This activity does all of the following: reinforces counting, encourages following directions, provides sensory input, works on core strength, uses eye-hand coordination, works on gross motor movement, incorporates using the sense of touch(tactile), and probably works on some other areas I haven't thought of yet.
I hope you and your child enjoy this activity as much as we do. Have a great day!
I came across this article in my email today and I just had to share. This explains so much about my young son with SPD and Autism,
SPD Foundation Article
I have been researching private schools that cater to SPD or different learning styles. While researching, I realized that others may welcome this information. So, I found a website that includes a list of schools nationwide. I was also able to Google a certain metropolitan area and found other sites which also provide this information. The link to the nation-wide list is listed below. Have a wonderful day!
I needed this today. After a week filled with changing schedules, intense sensory therapy at home to try to help my son to keep his equilibrium, etc., I needed something positive. I hope you will find the speaker's words encouraging, too. Have a great day!
Rosie King: How Autism Freed Me
A friend of mine shared this website with me and I had to pass it along. It has several links to website related to SPD. I hope it will be helpful to you!
Sensory Processing Disorder / Sensory Integration Dysfunction (SPD/SID) -- resource links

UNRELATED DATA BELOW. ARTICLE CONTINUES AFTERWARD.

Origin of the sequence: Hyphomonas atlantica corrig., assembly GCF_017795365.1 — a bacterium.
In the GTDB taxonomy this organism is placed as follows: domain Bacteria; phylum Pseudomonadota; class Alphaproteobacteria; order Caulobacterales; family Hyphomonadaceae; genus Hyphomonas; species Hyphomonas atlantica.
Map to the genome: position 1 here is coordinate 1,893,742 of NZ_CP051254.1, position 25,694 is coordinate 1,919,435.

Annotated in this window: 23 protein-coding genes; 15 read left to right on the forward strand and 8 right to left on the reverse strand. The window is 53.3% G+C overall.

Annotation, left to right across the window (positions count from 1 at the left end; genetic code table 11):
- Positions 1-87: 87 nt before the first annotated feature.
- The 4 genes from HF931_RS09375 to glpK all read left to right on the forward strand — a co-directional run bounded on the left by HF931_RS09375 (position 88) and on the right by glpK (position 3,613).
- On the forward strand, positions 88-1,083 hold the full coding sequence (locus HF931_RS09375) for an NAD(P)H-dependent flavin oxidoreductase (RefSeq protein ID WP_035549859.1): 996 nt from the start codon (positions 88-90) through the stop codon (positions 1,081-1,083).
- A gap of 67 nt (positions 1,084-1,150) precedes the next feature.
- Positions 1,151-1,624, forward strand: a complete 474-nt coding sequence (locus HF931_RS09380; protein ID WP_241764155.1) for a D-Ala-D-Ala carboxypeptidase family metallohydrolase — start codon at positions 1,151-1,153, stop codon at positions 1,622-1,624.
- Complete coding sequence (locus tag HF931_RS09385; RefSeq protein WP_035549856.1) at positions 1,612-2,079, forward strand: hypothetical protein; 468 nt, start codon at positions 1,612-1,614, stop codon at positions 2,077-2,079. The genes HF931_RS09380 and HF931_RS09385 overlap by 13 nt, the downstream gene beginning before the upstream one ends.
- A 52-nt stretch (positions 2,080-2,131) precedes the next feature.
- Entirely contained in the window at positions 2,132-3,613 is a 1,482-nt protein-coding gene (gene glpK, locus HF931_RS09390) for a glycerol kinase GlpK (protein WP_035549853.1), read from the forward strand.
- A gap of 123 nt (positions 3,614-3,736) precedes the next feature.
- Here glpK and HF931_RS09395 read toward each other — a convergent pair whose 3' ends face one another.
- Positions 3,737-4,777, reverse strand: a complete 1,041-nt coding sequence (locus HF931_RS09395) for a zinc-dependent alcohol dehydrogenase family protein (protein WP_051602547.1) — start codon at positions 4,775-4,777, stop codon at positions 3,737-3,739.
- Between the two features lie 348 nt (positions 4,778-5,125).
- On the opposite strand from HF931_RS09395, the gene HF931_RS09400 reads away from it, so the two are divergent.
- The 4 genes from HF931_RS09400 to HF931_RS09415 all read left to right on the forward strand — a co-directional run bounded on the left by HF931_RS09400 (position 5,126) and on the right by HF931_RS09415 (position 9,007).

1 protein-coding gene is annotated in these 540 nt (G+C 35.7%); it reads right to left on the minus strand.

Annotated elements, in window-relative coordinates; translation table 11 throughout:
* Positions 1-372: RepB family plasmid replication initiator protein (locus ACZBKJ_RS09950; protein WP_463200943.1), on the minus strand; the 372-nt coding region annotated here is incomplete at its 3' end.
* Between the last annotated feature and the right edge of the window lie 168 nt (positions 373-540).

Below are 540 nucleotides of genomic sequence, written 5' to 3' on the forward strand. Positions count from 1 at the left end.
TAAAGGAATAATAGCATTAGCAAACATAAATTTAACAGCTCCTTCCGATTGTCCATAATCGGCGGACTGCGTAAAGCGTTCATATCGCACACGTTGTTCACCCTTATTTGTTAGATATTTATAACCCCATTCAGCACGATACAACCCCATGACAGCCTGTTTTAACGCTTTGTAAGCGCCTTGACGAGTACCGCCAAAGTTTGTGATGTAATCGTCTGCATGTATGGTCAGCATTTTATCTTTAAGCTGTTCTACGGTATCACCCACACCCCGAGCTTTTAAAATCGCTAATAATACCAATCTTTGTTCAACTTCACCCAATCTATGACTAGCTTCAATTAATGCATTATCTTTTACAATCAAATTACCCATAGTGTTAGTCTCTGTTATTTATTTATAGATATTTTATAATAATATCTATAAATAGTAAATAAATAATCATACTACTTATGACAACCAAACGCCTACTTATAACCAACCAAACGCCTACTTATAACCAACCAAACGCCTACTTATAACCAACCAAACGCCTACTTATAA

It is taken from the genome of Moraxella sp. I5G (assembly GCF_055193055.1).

I wanted to share this video. I wish there was something like this for me to watch 13 years ago. My oldest child would have had a much earlier diagnosis.
Early Signs of Autism
We just started ABA Therapy with our youngest son. I have heard good things about it, so I am hoping it helps him. He has regressed socially over the summer and gets physically ill now when we are around a lot of people in places like doctor offices, where we go fairly frequently. We kept him out of school this year in order to pursue ABA Therapy and to try to give him the tools he needs to cope with social situations in healthy ways.
We decided to use a picture schedule and communication cards to help with behavior problems. We have been using the picture/visual schedule for about a month now and we are having great success with it. It helps our little guy to know what is coming up during the day and he can go check it any time he needs to. Also, we have put up pictures instructing him on the steps for brushing teeth, going to the bathroom, washing hands, etc. We have placed several pictures for the foods he will eat on the fridge so he can point to what he wants if he is unable to tell us. Hint: Page protectors will prolong the life of your charts!
Unfortunately, I found few websites that had what I needed. I found several of my pictures, like for playing, grocery stores, restaurants, etc, on Google Images. It took some work, and some time to organize, but it has paid off.
Here are a couple of websites I found that were helpful.
Sites with information on using visual strategies, etc.
Using Visual Strategies
Have a great weekend!!!
I am a mom to three special-needs kids. Writing about my experiences is something new I'm embarking on. I hope my musings help, not only me, but someone else out there who walks in shoes similar to my own.